APFCA statement following defeat of FFA Congress Composition Resolution at AGM
Sydney Australia: – FFA congress member and APFCA Chairman Greg Griffin attended today’s FFA AGM fulfilling his role as the sole A-League representative of the current congress.
The meeting considered six resolutions relating to FFA governance. These had been put unilaterally by the FFA Board for congress consideration on the final day of the FIFA deadline for FFA congress reform. Mr. Griffin voted against all six motions. In doing so he represented the unanimous views of APFCA members that the resolutions did not represent consensus motions from the three FIFA identified stakeholders in the reform of FFA governance – the Member Federations, the A-League Clubs and Professional Footballers Australia.
The most important of the motions (number 6) the composition of the Congress was defeated (seven votes in favour, three votes against) meaning that the matter of FFA congress reform had not been achieved by the FIFA deadline of the 30th of November.
On the 5th of July FIFA Secretary General, Fatma Samoura wrote to the FFA CEO outlining the direction given by the FIFA Associations Committee – specifically “to find agreement on an alternative model with all stakeholders (Member Federations, A-League clubs and PFA), also taking into account the importance of gender equality. Furthermore, the Committee decided that if the FFA membership is not expanded based on the above parameters by 30 November 2017, it would recommend the establishment of a normalisation committee to the FIFA Council.”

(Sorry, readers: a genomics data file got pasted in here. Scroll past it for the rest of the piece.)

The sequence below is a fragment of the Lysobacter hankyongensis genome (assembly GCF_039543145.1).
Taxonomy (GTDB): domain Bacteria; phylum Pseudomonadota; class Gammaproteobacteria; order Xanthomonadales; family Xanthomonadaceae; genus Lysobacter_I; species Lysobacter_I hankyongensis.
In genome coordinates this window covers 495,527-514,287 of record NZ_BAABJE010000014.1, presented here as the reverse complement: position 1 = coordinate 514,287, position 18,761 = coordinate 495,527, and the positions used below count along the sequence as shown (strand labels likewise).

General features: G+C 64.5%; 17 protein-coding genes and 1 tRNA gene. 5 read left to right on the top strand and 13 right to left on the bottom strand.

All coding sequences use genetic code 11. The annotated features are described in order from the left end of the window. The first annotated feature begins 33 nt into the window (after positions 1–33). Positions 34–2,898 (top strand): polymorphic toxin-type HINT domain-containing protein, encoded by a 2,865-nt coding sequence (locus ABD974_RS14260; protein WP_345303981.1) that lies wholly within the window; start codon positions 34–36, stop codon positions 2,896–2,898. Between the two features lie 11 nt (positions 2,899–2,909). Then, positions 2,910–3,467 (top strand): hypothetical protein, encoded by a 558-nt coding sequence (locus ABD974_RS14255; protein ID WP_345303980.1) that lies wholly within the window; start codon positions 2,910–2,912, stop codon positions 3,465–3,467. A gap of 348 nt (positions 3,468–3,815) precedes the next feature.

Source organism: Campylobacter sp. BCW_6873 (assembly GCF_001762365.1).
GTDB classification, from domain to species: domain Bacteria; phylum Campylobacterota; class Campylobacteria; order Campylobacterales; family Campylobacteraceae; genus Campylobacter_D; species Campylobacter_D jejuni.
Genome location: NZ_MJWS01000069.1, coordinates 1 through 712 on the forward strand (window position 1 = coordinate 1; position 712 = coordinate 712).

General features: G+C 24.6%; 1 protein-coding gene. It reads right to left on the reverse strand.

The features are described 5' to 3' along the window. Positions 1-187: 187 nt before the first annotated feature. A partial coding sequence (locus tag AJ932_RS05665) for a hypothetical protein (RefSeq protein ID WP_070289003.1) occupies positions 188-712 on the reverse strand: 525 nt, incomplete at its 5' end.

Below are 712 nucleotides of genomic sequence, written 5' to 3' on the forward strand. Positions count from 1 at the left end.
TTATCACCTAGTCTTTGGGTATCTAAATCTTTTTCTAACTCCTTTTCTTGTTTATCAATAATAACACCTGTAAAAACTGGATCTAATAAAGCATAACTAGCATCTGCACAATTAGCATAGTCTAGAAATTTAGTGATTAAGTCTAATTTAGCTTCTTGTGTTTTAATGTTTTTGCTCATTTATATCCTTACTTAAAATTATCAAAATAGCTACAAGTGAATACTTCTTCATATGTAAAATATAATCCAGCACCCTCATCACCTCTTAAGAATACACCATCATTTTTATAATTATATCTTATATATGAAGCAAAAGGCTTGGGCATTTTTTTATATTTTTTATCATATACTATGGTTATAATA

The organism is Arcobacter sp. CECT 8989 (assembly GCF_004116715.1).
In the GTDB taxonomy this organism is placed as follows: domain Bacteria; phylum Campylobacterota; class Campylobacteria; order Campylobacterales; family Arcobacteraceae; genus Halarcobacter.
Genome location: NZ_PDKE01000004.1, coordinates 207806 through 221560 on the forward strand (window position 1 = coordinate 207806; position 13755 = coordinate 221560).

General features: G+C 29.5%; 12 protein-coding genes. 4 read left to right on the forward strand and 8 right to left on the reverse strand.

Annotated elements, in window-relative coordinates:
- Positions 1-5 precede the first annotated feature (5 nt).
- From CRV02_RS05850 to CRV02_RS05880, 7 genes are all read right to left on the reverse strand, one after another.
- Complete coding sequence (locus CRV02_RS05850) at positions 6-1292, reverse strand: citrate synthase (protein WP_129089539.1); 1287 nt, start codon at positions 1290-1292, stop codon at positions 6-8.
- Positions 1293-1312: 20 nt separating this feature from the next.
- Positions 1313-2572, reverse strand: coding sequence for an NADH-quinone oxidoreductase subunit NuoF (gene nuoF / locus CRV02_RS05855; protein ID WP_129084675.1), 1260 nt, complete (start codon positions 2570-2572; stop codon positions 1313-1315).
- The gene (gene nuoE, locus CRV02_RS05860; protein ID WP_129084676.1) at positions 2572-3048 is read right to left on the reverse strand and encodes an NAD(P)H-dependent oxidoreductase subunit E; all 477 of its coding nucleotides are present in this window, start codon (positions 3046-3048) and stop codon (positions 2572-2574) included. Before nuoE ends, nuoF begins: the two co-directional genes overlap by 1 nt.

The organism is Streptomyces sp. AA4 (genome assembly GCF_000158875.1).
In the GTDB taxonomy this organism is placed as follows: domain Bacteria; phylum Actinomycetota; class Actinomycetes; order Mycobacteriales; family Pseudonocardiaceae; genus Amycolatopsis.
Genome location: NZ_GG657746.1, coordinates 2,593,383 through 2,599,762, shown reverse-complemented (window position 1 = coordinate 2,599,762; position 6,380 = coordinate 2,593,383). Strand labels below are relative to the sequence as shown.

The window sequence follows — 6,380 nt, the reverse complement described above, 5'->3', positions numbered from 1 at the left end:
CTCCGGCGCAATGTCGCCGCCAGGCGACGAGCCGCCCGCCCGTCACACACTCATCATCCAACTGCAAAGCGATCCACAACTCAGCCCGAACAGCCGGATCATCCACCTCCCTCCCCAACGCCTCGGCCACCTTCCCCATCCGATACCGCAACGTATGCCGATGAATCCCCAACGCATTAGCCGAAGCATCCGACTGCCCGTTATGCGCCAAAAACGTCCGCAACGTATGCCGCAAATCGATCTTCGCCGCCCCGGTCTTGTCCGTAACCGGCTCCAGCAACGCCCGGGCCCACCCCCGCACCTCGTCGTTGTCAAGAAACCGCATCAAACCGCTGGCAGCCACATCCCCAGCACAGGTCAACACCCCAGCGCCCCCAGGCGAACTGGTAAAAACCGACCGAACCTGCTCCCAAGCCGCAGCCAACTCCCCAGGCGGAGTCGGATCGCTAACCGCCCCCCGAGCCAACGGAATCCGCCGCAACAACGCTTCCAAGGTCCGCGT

Speaking after the AGM Mr. Griffin said: “Our position was guided by the fact that two of the three FIFA identified stakeholders, APFCA and the PFA, have identified two threshold matters that are fundamental to achieving an outcome of good governance. They are that no single stakeholder should ever again hold a majority equal to, or Page 2 of 2
greater than the prescribed majority required to elect Board Directors and that any congress reform solution must recognize the importance of gender equality in football in a meaningful way. The FFA Board’s unilateral resolutions fell far short on both matters.”
He added: “FIFA has been clear for the last 14 months about what is required. The FFA Board has continuously ignored those requirements and the ongoing direction from FIFA. What has motivated them to do so is clearly for them to answer, but they have lost focus on the ongoing needs of our game and have now “lost the dressing room”.